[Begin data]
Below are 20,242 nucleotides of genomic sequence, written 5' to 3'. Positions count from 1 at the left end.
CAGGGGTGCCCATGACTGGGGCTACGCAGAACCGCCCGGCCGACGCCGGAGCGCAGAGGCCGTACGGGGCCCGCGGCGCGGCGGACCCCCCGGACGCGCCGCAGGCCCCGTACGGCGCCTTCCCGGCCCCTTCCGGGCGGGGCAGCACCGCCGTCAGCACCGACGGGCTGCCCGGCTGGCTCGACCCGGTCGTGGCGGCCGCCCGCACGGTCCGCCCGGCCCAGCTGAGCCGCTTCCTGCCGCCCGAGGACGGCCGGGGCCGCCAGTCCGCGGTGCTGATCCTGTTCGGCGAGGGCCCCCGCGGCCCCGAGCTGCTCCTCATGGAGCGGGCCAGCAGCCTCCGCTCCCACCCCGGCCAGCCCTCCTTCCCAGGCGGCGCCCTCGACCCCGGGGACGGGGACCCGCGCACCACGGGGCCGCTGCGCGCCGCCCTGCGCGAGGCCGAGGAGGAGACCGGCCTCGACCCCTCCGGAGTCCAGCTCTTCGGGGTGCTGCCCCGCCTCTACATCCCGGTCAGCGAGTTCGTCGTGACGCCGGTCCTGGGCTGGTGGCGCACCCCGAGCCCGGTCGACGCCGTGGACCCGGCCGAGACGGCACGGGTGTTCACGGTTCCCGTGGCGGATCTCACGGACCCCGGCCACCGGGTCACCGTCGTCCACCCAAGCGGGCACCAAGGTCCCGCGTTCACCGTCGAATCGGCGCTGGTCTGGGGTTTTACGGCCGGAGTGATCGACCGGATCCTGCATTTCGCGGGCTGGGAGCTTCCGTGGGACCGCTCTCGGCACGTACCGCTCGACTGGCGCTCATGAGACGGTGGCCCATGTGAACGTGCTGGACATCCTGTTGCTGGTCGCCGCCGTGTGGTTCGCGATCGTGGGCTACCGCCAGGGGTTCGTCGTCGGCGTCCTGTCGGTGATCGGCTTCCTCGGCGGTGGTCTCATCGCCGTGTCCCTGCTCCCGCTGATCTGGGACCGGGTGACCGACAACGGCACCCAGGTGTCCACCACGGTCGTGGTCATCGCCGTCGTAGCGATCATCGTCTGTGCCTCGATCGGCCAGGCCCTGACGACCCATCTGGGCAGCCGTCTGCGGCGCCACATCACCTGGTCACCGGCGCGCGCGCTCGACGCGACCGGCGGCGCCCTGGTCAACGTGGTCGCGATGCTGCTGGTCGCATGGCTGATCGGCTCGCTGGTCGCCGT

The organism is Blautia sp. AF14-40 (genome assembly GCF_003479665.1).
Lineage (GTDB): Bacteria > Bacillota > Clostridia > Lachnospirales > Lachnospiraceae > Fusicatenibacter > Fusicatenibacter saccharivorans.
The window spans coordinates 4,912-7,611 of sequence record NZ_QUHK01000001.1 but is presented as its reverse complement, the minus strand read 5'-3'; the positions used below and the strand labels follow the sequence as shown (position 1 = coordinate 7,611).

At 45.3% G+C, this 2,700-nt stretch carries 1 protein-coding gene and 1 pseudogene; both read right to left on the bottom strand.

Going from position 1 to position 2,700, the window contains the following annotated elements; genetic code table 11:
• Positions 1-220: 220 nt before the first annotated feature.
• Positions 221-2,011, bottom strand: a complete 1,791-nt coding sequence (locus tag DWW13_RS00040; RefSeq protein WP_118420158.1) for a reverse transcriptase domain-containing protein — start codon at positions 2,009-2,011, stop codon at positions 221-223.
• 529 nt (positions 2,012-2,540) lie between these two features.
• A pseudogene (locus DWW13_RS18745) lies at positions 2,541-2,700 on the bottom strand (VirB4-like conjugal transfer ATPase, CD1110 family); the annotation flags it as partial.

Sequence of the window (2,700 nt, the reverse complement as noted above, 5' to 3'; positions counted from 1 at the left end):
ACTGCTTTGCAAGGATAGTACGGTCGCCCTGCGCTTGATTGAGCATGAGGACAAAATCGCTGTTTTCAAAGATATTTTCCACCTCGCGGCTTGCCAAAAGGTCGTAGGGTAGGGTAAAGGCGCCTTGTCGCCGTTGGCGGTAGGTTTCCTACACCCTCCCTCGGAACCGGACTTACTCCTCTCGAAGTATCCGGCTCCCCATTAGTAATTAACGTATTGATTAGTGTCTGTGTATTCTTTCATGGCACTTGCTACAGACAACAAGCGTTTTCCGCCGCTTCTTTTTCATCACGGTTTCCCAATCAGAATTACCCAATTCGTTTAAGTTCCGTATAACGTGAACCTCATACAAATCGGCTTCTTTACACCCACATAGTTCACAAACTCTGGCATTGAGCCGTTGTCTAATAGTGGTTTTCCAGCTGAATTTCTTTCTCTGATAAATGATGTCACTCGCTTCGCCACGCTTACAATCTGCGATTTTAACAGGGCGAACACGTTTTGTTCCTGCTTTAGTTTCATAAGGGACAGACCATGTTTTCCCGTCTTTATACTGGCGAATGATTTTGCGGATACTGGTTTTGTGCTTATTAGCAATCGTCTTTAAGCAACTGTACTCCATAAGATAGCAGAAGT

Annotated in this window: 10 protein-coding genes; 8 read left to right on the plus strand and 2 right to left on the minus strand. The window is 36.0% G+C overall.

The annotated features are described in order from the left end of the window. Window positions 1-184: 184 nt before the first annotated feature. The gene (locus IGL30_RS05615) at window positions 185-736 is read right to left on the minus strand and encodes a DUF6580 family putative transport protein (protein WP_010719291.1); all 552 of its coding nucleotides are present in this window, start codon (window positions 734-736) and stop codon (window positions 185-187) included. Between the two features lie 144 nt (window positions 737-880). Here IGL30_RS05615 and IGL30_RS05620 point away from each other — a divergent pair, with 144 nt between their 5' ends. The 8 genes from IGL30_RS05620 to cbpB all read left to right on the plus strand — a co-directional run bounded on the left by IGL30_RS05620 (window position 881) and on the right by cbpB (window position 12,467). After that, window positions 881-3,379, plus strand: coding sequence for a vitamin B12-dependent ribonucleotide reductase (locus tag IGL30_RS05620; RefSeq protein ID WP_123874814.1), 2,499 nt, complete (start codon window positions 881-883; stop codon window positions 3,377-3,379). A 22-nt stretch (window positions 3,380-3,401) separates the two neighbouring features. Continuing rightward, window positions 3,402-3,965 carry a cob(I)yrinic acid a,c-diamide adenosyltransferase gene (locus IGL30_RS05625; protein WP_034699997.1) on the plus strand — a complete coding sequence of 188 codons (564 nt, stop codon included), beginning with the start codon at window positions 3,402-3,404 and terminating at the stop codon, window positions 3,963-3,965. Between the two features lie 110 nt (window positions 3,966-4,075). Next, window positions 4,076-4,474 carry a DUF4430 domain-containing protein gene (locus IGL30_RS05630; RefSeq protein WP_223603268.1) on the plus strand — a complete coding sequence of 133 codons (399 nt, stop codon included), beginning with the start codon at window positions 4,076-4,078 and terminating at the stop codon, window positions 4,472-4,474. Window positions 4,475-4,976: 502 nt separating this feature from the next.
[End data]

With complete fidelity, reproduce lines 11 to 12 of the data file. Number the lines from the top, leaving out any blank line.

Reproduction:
• A pseudogene (locus DWW13_RS18745) lies at positions 2,541-2,700 on the bottom strand (VirB4-like conjugal transfer ATPase, CD1110 family); the annotation flags it as partial.

Sequence of the window (2,700 nt, the reverse complement as noted above, 5' to 3'; positions counted from 1 at the left end):